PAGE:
The State Department released nearly 300 pages of former Secretary of State Hillary Clinton’s private emails on Friday, which included messages relating to the 2012 attack on the U.S. consulate in Benghazi, Libya. Shortly before the release, the agency said the emails “do not change the essential facts or our understanding of the events before, during or after the attacks.”
The controversy over the emails erupted in March, when the New York Times first reported that Clinton solely used private emails for government business when she was secretary of state. She held a news conference in March defending the practice, saying she used private email out of “convenience.” Clinton has since become a candidate for the Democratic presidential nomination in 2016, which was widely expected.
Among the emails is correspondence from former Clinton aide and adviser Sidney Blumenthal, whom Clinton wanted to work at the State Department. The hire was blocked by the Obama administration because of stinging criticisms Blumenthal made toward Obama during the 2008 Democratic primary. The Blumenthal emails included a memo sent to Clinton that described the attack on the U.S. consulate in Benghazi as being “inspired by what many devout Libyans viewed as a sacrilegious internet video on the prophet Mohammed originating in America,” according to the New York Times, which released some of the emails on Thursday.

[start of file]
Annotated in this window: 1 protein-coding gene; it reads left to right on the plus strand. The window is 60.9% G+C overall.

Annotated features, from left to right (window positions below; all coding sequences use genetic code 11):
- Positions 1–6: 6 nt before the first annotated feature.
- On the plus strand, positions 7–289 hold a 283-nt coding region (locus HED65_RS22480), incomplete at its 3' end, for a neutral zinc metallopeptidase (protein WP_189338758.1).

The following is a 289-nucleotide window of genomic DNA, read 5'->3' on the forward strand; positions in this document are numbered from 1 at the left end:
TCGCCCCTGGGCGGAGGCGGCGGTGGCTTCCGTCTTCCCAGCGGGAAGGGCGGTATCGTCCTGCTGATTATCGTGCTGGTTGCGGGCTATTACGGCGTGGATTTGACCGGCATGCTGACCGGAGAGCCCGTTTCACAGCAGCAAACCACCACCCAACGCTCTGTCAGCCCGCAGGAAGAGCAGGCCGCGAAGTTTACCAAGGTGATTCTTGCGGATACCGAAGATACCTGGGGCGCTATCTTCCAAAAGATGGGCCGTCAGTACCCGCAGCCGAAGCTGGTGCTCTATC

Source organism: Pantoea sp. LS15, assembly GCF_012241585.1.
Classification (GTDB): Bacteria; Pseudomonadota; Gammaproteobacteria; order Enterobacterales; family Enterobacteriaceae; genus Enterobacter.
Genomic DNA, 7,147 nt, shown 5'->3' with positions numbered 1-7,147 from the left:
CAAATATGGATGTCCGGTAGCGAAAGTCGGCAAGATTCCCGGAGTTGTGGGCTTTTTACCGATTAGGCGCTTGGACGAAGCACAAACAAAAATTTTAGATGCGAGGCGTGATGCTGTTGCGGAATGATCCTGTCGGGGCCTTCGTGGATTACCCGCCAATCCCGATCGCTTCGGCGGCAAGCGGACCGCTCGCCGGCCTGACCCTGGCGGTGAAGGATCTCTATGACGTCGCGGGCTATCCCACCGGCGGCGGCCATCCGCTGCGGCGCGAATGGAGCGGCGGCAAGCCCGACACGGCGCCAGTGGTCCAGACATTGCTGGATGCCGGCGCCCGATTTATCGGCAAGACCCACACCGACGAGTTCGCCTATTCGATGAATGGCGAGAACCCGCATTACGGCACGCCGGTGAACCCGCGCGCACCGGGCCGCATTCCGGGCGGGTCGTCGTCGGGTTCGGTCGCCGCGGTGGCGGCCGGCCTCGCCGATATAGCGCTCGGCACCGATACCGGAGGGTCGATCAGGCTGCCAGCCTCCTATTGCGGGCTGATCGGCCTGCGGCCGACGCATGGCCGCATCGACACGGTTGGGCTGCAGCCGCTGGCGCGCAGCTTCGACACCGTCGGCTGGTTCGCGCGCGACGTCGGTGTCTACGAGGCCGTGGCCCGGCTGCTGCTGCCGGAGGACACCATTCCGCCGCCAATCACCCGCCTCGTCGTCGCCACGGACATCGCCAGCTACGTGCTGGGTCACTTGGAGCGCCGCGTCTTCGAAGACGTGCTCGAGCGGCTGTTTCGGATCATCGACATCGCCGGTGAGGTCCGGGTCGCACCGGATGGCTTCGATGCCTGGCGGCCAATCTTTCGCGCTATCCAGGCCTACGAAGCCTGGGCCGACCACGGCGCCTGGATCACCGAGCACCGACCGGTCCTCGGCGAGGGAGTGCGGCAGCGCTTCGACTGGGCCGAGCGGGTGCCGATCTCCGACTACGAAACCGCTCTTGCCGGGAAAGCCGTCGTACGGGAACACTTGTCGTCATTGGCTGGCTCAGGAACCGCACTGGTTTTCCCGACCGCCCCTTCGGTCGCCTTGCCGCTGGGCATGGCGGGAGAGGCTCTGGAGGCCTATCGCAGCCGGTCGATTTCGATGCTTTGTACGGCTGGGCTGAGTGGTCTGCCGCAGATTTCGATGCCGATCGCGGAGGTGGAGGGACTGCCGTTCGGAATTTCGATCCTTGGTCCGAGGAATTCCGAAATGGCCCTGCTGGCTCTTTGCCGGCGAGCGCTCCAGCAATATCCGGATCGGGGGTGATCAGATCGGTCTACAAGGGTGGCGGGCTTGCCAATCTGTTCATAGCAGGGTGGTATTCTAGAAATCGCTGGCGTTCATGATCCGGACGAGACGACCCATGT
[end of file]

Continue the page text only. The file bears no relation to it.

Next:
The messages on Benghazi were given to the House committee looking into the attack on the U.S. consulate in Libya. Some Republicans have suggested that the State Department, under Clinton, ignored requests to beef up security at the consulate and have accused her of covering up the circumstances behind the attack. At the center of the criticism were talking points from then-U.N. Ambassador Susan Rice, who told Sunday talk shows at the time that the attack was spurred by an anti-Muslim video on YouTube. It was later determined that the attack was planned by terrorists.
Read the emails here.
The State Department tweeted Friday that the emails aren’t a game changer:
The emails we release today do not change the essential facts or our understanding of the events before, during, or after the attacks.
â€” Department of State (@StateDept) May 22, 2015